The Truth About Charlie

Do we need to worry about him?, said my husband two-thirds of the way through Charlie Kaufman’s new Netflix film, I’m Thinking of Ending Things. 

It’s not that there is anything specific in Kaufman’s surreal descent into some kind of madness that you’re not totally sure about that is worrisome.  In fact, he has covered these themes before in, well, most of his films.

See above

But seldom has he ever got so mired in his clever muddle that you actually begin to question his wellness as an artist.   Or just his wellness.

An original and bold thinker/writer/director, much of Kaufman’s work has always grappled with the internal craziness adrift in contemporary life.

In fact, his voice has often been a welcome respite for those of us who have grown so overtired at the escapism, gauzy coddling or sheer nihilism offered by most American movies these days.

Nothing says “impending doom” like a house that is constantly on fire #synecdoche

Yet for decades, it has been apparent that in all of his major works – Being John Malkovich, Eternal Sunshine of the Spotless Mind, Adaptation, Synecdoche and Anomalisa – Kaufman has ultimately been firmly and indisputably in control of the narrative.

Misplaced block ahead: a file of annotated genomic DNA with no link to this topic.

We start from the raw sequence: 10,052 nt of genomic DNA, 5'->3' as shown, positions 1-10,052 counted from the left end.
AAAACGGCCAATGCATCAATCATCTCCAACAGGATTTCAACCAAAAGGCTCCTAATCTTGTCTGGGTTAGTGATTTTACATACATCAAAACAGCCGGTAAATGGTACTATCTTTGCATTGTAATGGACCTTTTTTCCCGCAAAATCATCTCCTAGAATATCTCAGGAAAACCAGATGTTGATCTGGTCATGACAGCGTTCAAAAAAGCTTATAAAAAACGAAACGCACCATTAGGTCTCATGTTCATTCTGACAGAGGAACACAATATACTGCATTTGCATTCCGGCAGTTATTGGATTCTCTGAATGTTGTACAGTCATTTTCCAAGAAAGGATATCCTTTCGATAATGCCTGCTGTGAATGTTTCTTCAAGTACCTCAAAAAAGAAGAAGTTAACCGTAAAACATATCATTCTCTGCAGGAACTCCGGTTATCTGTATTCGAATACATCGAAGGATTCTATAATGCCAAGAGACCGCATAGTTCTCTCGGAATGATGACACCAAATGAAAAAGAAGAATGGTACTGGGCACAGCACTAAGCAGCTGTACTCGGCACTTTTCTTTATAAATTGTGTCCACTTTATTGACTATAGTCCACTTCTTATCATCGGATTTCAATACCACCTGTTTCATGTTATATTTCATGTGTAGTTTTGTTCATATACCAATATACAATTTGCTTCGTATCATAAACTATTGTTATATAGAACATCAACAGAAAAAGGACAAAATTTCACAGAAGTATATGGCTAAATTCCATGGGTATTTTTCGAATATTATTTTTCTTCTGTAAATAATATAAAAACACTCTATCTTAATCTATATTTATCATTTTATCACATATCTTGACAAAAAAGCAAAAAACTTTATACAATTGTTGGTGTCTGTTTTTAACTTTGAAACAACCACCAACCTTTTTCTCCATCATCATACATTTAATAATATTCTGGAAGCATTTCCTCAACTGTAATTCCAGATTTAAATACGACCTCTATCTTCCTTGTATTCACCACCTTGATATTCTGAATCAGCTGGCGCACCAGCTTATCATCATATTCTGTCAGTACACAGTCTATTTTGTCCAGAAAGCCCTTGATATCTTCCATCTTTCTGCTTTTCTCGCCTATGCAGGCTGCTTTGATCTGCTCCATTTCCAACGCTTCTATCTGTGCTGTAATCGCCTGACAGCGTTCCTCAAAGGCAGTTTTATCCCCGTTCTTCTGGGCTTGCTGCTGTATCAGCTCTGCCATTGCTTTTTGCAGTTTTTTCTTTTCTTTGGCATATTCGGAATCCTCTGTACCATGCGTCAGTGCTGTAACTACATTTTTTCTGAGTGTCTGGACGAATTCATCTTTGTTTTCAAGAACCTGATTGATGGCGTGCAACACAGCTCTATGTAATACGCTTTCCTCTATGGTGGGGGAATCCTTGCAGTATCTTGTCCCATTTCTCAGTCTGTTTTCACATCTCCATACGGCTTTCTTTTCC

The issue with I’m Thinking of Ending Things, an often confounding marvel of fascinating film scenes, shots and sequences, is that Kaufman has gone so deep into the rabbit hole of self-reflection and insanity that he literally loses his perspective and takes us down along with him.

It’s like somehow you got a bum tour guide to an unearthly land but only realize it when you’re 3250 miles from the nearest phone, cell tower or landmark of anything resembling civilization.

One might say “a whole mood”